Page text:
Federal prosecutors are preparing criminal charges against an Iraqi woman suspected of taking an American aid worker as a hostage of the Islamic State terrorist group in Syria, U.S. officials said.
But officials cautioned that her possible relocation to the United States is uncertain because the Iraqi government could object to her extradition and seek to put her on trial.
The woman, known as Umm Sayyaf, is currently in U.S. military custody in Iraq, where an interrogation team from the CIA, FBI and Pentagon has questioned her for intelligence purposes, officials said.
Umm Sayyaf was detained after Delta Force commandos assaulted a compound in eastern Syria in May, killing her husband, Fathi ben Awn ben Jildi Murad al-Tunisi, a Tunisian man known as Abu Sayyaf who was suspected of overseeing the Islamic State’s illicit oil and gas operations.
After her capture in Syria, she was taken to a U.S. base near the Iraqi Kurdish city of Irbil.
Officials said Umm Sayyaf could be charged with providing material support to a foreign terrorist organization and conspiracy to commit hostage-taking — a count that can carry the death penalty.
Kayla Mueller, 26, an American woman from Prescott, Ariz., was held by Umm Sayyaf for months and repeatedly abused while in captivity, according to U.S. intelligence officials.
The Islamic State claimed that Mueller was killed this year after a Jordanian fighter plane dropped a bomb on the house where she was being kept. The U.S. government confirmed the death but not the cause. Mueller was abducted in August 2013 after leaving a hospital in the Syrian city of Aleppo.
A prosecution of Umm Sayyaf for her suspected role in taking Mueller hostage would be the first publicly known FBI case involving an alleged senior figure in the Islamic State. The FBI has faced harsh criticism from families of those abducted in Syria, and officials said the bureau is eager to demonstrate its ability to extradite and punish those responsible for seizing Mueller and other Americans.
Officials said agents with the FBI’s Washington Field Office are investigating Mueller’s case. An FBI spokesman declined to comment. A spokesman for the Justice Department’s National Security Division, Marc Raimondi, said no decision has been made yet on what to do with Umm Sayyaf.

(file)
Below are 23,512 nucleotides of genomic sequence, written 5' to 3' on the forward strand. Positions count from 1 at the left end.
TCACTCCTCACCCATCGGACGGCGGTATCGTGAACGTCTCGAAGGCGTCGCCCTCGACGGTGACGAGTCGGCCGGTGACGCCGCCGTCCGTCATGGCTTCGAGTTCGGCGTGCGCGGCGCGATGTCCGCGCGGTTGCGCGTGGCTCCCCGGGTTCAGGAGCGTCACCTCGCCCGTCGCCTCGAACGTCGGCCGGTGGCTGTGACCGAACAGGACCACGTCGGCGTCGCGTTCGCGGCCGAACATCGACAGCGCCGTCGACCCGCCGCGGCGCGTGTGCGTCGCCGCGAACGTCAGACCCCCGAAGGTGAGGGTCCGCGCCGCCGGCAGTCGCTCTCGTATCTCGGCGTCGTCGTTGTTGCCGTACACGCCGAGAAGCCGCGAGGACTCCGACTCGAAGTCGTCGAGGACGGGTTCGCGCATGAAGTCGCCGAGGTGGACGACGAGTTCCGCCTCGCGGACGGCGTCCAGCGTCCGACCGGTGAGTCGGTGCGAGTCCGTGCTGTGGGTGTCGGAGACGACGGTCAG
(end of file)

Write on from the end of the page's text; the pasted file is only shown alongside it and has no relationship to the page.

“While I have no comment on the specific stage the process is in, we are working to determine an ultimate disposition for the detainee that best supports the national security of the United States and of our allies and partners,” Raimondi said.
The Obama administration has not hinted whether the government of Iraqi Prime Minister Haider al-Abadi would object to having an Iraqi citizen, held on Iraqi soil, tried in a foreign court. The Iraqi ambassador to the United States, Lukman Faily, declined to discuss Umm Sayyaf’s case.
Although she is in U.S. custody in Iraq, former officials said it is unlikely that the United States would move her without permission from Baghdad. “Most countries won’t extradite their own citizens,” said a former senior FBI official. “This is probably a long shot.”
If a prosecution moves forward with the blessing of the Iraqi government, U.S. Attorney General Loretta E. Lynch would decide where the case is prosecuted. Officials said a U.S. attorney office in New York, Virginia or the District would likely handle the case.
At the time of Umm Sayyaf’s capture, the charge of material support for terrorism carried a maximum sentence of 15 years in prison. It has recently been increased to 20 years with the passage of the USA Freedom Act.
Bobby Chesney, who specializes in national security law at the University of Texas, said the United States is unlikely to seek extradition of Umm Sayyaf unless it plans to pursue additional charges with more severe penalties. If convicted of a conspiracy to take a hostage, Umm Sayyaf could face life in prison or the death penalty because Mueller died while in the hands of her captors.
If the United States turns Umm Sayyaf over to the Iraqis, “there won’t be any trouble getting a conviction,” Chesney said. “So why bring her unless there is a special interest.”
It’s not clear whether Umm Sayyaf has already been advised of her right to remain silent, known as a Miranda warning. Citing the pattern of other recent cases in which accused terrorists were apprehended overseas, U.S. officials said it is likely that she has already been issued a Miranda warning and questioned by a second set of FBI agents known as a “clean team.”
Such teams are sent to conduct follow-on interviews that can be used by prosecutors. Information gathered by the high-value interrogation group — which was created by President Obama to replace a controversial CIA program set up after the Sept. 11, 2001, attacks — is inadmissable in court.
“If they talk for an intelligence interview, they’re usually willing to keep talking” after being read their Miranda rights, a U.S. official said. That would enable the FBI to get much of the same information as that obtained by the first interrogators.
Terrorism suspects captured in Libya in 2013 and 2014 were read their Miranda rights within about a week while held on U.S. warships.
Former and current Justice Department officials say the Umm Sayyaf case could be problematic, in part because prosecutors would have to demonstrate that she was a willing participant in the abduction and not under duress.
Mueller had traveled to the region in late 2012 to help refugees trying to escape the civil war in Syria. After she was abducted, her case was kept from public view in hopes that she would be released.
Instead, she was killed in February 2015. U.S. intelligence officials said they are still trying to determine exactly how she died. The Islamic State beheaded American journalists James Foley and Steven Sotloff, as well as former U.S. soldier Abdul-Rahman Kassig, previously known as Peter Kassig.
Missy Ryan and Greg Miller contributed to this report.